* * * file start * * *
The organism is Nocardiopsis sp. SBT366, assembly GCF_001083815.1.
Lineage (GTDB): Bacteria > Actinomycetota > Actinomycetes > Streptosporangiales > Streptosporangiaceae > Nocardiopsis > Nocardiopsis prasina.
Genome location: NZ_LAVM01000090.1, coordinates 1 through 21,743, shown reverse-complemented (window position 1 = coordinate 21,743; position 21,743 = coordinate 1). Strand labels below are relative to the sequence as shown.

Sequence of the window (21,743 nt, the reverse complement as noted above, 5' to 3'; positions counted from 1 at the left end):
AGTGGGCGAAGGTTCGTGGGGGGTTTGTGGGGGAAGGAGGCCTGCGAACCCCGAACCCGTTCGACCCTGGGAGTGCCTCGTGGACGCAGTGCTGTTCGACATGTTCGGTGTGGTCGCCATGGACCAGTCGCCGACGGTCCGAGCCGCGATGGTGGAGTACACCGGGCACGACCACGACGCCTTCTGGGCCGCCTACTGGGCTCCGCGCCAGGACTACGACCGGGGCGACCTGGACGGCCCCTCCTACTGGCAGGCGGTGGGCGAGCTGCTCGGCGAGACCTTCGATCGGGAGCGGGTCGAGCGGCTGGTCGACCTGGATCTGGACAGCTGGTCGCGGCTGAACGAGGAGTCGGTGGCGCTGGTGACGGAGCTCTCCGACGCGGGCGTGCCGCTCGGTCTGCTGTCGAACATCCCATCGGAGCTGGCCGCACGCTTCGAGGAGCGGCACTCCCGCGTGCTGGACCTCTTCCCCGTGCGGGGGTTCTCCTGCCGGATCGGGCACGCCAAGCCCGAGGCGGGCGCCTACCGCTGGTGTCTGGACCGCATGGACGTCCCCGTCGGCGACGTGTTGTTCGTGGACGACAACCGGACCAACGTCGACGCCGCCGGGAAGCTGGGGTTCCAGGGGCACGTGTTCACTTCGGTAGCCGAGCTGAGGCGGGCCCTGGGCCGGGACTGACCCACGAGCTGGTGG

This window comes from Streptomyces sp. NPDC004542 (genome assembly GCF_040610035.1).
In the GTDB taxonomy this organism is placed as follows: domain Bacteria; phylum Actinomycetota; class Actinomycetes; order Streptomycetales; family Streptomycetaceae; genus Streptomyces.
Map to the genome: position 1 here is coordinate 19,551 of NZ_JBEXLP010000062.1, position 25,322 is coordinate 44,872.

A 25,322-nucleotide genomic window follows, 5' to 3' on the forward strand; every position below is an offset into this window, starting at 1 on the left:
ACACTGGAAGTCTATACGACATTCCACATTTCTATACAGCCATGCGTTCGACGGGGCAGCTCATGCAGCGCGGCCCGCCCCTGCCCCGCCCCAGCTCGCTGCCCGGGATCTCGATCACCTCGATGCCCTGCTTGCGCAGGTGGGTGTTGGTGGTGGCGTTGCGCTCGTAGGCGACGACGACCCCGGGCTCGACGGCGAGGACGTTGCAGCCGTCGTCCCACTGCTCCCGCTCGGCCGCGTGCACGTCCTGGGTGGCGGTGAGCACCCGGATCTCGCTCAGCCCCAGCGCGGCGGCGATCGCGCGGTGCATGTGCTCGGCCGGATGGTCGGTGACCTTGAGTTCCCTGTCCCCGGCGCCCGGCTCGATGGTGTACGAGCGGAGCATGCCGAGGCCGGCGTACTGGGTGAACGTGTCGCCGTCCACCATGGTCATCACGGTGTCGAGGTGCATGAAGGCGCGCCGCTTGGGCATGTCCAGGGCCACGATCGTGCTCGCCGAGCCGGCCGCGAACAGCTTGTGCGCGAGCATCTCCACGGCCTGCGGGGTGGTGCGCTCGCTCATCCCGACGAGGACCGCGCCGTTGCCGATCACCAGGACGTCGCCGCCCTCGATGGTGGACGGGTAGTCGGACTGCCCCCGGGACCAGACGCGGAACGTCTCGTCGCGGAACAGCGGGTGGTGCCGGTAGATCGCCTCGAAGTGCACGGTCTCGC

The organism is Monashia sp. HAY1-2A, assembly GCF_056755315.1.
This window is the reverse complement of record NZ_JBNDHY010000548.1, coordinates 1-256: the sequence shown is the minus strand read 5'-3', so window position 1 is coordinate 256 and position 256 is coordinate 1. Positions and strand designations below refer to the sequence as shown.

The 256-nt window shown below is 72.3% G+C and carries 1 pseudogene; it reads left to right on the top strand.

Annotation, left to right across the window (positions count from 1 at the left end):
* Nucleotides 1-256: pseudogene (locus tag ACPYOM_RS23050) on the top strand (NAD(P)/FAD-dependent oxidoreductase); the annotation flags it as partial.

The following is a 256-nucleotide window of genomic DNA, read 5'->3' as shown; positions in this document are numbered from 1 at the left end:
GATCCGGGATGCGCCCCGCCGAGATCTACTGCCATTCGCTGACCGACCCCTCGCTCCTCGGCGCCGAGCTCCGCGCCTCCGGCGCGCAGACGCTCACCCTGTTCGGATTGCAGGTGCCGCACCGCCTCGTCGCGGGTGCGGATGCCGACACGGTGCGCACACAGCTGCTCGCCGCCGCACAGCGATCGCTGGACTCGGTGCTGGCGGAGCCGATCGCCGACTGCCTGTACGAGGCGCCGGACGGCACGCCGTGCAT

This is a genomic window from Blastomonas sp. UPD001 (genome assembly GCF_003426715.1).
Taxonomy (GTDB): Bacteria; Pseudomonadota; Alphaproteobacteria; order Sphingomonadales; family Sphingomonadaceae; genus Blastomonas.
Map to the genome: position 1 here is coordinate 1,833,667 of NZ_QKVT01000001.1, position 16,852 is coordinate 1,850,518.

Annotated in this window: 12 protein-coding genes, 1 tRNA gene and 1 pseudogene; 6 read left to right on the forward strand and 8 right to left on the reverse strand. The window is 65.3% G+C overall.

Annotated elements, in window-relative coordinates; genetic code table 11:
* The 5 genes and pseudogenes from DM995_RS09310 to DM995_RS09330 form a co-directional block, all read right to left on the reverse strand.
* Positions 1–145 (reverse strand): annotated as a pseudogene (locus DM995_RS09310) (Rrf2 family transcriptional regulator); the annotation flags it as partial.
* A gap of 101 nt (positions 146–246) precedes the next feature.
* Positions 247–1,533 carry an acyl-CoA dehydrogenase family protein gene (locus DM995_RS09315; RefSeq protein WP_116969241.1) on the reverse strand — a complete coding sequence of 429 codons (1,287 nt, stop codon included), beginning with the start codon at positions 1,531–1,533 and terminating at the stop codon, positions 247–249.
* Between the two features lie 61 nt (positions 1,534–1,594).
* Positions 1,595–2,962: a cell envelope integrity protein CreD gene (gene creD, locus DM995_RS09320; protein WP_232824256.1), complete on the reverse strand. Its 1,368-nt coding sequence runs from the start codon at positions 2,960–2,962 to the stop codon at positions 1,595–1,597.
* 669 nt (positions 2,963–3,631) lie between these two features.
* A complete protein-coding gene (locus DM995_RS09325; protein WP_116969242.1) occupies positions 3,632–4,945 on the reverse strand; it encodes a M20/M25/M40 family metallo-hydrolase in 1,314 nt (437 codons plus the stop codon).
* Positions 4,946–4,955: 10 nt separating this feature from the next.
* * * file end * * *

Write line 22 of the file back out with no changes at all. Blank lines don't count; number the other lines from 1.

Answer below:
Annotated elements, in window-relative coordinates; genetic code table 11: